DrugLib.com — Drug Information Portal

Rx drug information, pharmaceutical research, clinical trials, news, and more

Growth Hormone Administration and Its Effects on Cardiovascular Risk Factors in Growth Hormone Deficient Women

Information source: Massachusetts General Hospital
ClinicalTrials.gov processed this data on August 23, 2015
Link to the current ClinicalTrials.gov record.

Condition(s) targeted: Growth Hormone Deficiency

Intervention: Somatropin (Drug); Placebo (Drug)

Phase: N/A

Status: Completed

Sponsored by: Massachusetts General Hospital

Official(s) and/or principal investigator(s):
Anne Klibanski, M.D, Principal Investigator, Affiliation: Massachusetts General Hospital


The purpose of the study is to evaluate the effects of growth hormone replacement on women with growth hormone deficiency. Growth hormone deficiency means the body no longer produces growth hormone due to a tumor or some kind of disease of the brain in an area called the pituitary/hypothalamic region. This is the area of the brain where growth hormone is normally produced. We, the researchers at Massachusetts General Hospital, will establish the effects of growth hormone replacement on cardiovascular parameters (laboratory tests, the flexibility of the arteries, changes in heart rate) in women with growth hormone deficiency. Our goal is to see if this therapy:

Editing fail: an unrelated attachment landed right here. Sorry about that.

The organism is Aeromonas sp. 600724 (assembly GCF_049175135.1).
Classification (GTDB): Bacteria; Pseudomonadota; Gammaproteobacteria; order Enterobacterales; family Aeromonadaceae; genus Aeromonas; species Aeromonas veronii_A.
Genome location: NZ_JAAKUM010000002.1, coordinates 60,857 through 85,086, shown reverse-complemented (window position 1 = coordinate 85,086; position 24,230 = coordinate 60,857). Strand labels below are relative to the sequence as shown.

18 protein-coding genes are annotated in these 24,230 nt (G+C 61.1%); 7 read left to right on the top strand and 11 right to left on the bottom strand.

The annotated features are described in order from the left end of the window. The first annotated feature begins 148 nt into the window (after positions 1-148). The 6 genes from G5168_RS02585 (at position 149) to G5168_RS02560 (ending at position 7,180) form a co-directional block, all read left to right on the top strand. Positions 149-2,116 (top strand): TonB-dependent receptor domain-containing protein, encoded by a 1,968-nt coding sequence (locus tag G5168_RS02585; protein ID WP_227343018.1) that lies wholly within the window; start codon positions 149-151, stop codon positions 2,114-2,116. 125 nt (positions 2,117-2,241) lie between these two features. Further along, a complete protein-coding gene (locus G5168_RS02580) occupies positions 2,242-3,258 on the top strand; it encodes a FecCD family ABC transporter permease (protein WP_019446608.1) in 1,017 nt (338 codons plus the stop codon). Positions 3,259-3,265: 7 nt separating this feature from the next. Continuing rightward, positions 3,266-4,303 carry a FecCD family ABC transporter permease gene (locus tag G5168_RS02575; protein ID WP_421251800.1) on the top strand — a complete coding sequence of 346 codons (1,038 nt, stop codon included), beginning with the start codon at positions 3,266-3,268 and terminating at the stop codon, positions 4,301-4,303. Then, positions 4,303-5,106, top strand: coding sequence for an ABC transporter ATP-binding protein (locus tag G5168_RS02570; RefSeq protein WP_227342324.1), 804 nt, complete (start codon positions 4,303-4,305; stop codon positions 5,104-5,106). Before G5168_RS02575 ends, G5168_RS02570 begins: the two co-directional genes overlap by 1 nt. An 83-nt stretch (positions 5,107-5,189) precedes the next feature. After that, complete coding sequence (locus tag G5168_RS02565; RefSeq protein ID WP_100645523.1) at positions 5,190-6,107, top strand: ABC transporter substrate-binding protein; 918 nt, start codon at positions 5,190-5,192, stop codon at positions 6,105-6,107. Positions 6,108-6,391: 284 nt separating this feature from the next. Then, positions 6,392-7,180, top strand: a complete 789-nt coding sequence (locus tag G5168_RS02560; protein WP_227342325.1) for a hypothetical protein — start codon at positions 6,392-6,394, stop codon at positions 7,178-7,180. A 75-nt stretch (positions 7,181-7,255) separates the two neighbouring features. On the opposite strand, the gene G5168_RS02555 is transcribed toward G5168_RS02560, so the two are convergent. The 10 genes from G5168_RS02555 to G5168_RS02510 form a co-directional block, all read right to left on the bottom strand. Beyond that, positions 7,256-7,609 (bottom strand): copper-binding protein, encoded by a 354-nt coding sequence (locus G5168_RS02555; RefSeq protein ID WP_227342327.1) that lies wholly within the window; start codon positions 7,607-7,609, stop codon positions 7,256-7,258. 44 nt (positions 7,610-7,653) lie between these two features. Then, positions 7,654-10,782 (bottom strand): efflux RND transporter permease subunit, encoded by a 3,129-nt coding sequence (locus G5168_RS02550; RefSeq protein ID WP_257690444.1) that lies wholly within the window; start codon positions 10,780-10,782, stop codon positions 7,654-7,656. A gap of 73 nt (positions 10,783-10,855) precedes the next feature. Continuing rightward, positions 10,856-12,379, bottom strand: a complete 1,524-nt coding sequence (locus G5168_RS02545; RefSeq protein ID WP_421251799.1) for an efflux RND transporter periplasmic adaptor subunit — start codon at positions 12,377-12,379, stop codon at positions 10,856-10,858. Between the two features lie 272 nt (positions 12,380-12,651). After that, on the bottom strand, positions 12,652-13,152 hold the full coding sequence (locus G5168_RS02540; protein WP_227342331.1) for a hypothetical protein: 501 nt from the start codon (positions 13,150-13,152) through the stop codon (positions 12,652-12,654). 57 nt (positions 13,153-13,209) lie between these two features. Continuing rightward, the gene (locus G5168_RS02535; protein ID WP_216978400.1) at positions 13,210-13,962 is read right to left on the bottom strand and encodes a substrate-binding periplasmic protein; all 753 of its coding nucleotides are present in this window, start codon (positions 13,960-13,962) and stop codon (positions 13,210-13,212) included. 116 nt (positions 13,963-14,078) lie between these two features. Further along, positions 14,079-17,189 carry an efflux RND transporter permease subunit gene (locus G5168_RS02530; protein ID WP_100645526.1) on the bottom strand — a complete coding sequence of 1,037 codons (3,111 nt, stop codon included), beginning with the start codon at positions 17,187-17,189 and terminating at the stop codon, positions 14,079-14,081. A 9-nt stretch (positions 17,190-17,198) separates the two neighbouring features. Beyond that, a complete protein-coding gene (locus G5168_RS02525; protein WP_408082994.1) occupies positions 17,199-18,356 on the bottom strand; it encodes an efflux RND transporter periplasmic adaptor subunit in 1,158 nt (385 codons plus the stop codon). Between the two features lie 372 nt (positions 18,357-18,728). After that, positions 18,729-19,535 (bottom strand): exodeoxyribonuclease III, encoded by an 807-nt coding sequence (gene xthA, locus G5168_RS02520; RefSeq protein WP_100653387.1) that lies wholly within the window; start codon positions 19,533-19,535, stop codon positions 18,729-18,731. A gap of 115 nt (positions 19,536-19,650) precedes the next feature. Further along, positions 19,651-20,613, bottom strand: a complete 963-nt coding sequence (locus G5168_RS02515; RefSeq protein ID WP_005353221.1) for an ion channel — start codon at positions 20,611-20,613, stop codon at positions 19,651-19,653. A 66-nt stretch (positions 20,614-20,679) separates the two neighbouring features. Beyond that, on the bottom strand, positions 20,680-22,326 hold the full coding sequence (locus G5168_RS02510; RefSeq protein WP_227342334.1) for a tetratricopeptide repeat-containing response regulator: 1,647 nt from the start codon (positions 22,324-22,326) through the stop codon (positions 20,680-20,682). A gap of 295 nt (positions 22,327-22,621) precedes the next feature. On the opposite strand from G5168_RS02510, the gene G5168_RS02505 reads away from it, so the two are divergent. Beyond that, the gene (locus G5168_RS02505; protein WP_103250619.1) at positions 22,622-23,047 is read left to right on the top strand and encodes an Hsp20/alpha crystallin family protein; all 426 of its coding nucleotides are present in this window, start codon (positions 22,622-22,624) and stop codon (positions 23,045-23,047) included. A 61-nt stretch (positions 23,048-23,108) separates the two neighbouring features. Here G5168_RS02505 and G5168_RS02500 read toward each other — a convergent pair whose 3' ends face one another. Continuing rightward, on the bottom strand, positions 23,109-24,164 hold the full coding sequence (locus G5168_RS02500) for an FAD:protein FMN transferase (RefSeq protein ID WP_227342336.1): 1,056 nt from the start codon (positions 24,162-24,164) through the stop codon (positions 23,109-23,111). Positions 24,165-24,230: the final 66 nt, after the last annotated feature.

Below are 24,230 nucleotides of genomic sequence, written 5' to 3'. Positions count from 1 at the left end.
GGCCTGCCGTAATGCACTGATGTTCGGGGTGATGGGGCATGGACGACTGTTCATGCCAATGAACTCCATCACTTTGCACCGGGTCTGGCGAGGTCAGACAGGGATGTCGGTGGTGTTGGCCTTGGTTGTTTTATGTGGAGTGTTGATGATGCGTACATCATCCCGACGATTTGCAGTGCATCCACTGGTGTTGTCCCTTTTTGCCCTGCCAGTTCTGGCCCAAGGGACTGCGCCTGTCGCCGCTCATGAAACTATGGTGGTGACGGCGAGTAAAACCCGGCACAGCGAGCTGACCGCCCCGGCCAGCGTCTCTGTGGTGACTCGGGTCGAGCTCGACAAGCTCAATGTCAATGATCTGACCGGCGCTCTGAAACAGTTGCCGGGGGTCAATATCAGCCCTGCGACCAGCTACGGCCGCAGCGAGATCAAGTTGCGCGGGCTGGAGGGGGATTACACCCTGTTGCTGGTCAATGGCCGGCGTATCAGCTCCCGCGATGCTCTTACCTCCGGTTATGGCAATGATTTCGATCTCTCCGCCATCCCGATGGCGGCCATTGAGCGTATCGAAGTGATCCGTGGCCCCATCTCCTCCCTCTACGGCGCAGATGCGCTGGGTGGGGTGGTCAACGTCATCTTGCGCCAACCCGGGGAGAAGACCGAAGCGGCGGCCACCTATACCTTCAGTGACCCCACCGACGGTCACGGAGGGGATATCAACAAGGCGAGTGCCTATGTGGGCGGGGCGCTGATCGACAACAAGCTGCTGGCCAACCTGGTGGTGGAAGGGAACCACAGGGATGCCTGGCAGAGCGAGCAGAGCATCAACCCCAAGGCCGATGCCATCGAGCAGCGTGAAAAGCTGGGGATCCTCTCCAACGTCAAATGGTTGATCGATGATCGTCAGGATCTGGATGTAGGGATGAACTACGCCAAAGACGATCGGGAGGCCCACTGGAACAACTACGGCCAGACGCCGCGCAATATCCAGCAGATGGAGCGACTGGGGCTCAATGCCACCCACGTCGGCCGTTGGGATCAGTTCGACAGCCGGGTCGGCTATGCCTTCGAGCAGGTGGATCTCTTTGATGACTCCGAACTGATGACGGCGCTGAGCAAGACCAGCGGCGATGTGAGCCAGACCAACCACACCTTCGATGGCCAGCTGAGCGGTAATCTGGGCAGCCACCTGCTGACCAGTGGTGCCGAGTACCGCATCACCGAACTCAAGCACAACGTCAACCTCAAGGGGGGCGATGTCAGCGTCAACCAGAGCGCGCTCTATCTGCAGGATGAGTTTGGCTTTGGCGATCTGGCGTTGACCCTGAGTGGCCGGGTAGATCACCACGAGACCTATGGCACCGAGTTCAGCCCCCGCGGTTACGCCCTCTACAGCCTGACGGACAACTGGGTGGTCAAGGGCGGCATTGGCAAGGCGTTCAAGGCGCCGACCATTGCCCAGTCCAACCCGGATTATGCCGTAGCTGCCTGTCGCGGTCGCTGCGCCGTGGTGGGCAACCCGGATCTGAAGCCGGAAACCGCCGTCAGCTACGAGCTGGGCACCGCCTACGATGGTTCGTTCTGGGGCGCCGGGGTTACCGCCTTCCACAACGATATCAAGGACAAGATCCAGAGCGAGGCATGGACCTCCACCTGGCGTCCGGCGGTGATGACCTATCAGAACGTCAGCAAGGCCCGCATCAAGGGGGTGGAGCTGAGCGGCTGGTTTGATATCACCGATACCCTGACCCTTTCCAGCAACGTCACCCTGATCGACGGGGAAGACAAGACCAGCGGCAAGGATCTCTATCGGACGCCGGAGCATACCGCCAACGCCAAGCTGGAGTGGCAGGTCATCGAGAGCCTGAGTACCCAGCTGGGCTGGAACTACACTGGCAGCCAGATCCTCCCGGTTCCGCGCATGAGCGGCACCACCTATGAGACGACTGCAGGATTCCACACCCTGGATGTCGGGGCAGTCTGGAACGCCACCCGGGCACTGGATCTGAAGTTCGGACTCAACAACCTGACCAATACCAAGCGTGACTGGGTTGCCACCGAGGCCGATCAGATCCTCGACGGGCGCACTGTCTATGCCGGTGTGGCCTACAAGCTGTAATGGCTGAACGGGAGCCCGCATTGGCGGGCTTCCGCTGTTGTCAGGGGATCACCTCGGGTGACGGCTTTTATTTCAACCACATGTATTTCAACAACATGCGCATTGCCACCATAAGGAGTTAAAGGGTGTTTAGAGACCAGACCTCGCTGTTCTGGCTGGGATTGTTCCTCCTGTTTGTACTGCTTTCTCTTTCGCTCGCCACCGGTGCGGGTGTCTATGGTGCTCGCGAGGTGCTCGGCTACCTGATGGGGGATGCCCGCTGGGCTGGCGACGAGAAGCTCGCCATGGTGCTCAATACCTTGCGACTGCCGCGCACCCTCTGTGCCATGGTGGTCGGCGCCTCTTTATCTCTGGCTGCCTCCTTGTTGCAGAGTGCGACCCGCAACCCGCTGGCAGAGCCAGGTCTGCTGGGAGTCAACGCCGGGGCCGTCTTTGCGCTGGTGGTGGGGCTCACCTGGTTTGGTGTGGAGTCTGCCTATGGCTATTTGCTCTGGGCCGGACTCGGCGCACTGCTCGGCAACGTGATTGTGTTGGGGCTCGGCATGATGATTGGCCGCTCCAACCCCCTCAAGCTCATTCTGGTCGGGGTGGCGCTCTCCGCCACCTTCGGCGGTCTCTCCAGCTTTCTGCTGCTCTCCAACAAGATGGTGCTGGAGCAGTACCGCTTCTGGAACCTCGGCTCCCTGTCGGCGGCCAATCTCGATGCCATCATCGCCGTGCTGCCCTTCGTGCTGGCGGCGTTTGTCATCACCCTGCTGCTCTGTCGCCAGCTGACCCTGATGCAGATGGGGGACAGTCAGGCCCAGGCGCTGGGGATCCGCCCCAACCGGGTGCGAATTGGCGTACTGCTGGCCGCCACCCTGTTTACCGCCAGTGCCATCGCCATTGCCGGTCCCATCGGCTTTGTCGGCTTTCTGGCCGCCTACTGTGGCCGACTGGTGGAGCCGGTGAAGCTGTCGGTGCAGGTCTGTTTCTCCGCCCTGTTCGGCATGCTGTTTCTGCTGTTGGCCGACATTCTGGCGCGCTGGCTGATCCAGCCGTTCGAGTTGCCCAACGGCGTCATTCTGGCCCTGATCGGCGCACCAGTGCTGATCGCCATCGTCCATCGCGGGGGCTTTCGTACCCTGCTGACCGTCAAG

- has effects on women's cardiovascular risk markers (special blood tests which indicate

how healthy the heart and arteries are)

- has effects on women's types and levels of various substances circulating in their


- in women affects the stiffness of their arteries and heart rate variability in parallel

with changes in cardiovascular risk markers

- has different effects depending on whether women are pre or post menopausal.

Participation in this study is expected to last approximately 12 months.

Clinical Details

Official title: Gender-Specific Effects of Physiologic GH Administration on Cardiovascular Risk Factors in Women With Growth Hormone Deficiency

Study design: Allocation: Randomized, Endpoint Classification: Efficacy Study, Intervention Model: Crossover Assignment, Masking: Double Blind (Subject, Investigator), Primary Purpose: Treatment

Primary outcome: Gender specific effects on cardiovascular risk markers

Secondary outcome:

Heart Rate Variability

Quality of Life